Buffesldrift Farm restoration

The restoration of a cluster of buildings on Buffesldrift Farm recognised for excellence on an international level : Image SAOTA

Buffelsdrift Farm wins international restoration award

Buffelsdrift Farm in the Klein Karoo beat 73 entries to pick up the gold medal at the 7th edition of the International Domus Restoration and Conservation Award in Italy.

Buffesldrift Farm restoration

The restoration of a cluster of buildings on Buffesldrift Farm recognised for excellence on an international level : Image SAOTA

Buffelsdrift Farm, located west of Ladismith in the arid Klein Karoo region of the Western Cape, won gold for restoring a cluster of heritage buildings using traditional techniques.

The award recognises “excellence in the field of restoration, redevelopment and architectural and landscape recovery at an international level.” 

The original buildings were made of raw earth and revived using the traditional techniques. Image: Courtesy of SAOTA

The 2020 edition attracted 73 contributions, including several from European countries. There were also entries from China, Brazil, Russia, Saudi Arabia, South Africa and the USA.

Different cultures and building techniques

The restoration effort involved a cluster of Cape buildings in a valley beneath the Swartberg mountain range, consisting of a main house two barns, and a store. Other structures on the property include a contemporary shed, a cottage and a graveyard.

The restoration work was overseen by SAOTA Architecture and Design and Jaco Booyens Architect. 

Buffelsdrift Farm’s buildings are characteristic of South African culture, born by the mixture of different cultures and building techniques consisting of multiple buildings dating back to the mid-nineteenth century inserted within a large agricultural property.

The original buildings, made of raw earth, had undergone numerous alterations both in coatings and in covers adding to the inconsistent additions. The restoration overcame these inconsistencies, making use of traditional construction techniques. 

The walls, where incomplete, were reinforced with earth raw and re-plastered according to local methods. A roof made from sheet metal was reconfigured according to the original straw technique, made with local plant materials. 

The roofs were restored to the original using straw technique. Image: Jaco Booysens Architect

The result, the judges said, is a “convincing redefinition of the volumes within a natural landscape that is an integral part of the design.”

SAOTA director Greg Truen, who acquired the farm in 2016, notes that while minor additions and modern alterations had been made to the buildings, the original house was “in good condition, considering” and that the barns were “fundamentally untouched.”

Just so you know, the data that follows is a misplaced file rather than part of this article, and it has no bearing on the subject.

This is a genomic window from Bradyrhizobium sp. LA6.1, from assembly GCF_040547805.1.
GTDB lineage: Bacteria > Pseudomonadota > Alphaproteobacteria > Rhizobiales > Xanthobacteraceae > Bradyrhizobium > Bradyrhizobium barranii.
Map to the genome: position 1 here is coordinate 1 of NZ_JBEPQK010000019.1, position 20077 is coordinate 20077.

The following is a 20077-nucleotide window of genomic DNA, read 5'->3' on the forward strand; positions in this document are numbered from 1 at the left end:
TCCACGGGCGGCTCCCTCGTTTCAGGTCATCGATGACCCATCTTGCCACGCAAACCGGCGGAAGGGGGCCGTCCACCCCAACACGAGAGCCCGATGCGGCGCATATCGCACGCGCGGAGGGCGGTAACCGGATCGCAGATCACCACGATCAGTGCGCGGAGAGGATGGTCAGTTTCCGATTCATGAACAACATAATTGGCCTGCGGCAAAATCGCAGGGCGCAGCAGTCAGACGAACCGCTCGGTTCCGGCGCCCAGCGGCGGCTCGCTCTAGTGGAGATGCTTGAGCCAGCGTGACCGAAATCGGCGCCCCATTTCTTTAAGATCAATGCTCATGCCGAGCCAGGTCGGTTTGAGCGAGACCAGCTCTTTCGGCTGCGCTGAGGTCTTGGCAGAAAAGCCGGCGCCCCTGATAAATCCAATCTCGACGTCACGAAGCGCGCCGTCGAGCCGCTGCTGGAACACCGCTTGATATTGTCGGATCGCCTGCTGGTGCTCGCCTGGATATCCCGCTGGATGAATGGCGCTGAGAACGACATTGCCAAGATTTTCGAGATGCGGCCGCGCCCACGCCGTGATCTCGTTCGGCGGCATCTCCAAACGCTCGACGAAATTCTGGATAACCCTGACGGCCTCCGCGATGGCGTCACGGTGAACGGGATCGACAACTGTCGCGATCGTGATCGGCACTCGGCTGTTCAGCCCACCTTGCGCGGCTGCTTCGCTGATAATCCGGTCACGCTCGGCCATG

“We looked for contemporary materials that spoke to the original materials.”

“To honour the heritage of the existing buildings, materials were carefully selected to ensure that a little of the construction history is visible, showcasing elements of how these buildings were originally put together,” added Booyens, who designed a new self-supporting steel staircase as a contrasting contemporary insertion.

Connections between Cape and Mexican architecture

The exterior of the wine store has been painted pink partly in reference to the historical practice in the Karoo of mixing lime to make a light red or pink colour, and partly in an exploration of some of the historical connections between Cape and Mexican architecture. 

This avenue of architectural dialogue was prompted by a number of trips Truen had made to Mexico. He visited various traditional Mexican buildings, as well as some famous examples of Mexican modernist architecture such as Luis Barragan’s famous Cuadra san Cristobal. 

“A lot of the historical buildings in both countries are made in quite similar ways, using mud and stone and materials that were immediately available to them,” he says. 

“And, actually, they have quite similar landscapes.”

He was also interested by what he perceived as similarities between Cape and Mexican modernism. 

The work of the Cape and of Mexican modernists were both rooted in their respective vernacular architectures and fused local materials and construction techniques with modernist approaches to forge a rich, sensual regionalist approach to modernist principles.

This dialogue between Cape and Mexican architecture is also evident in parts of the landscaping throughout the rest of the restoration project. The pool above the main house and the water channel that runs to the dam, for example, also take cues from Barragan’s use of water features.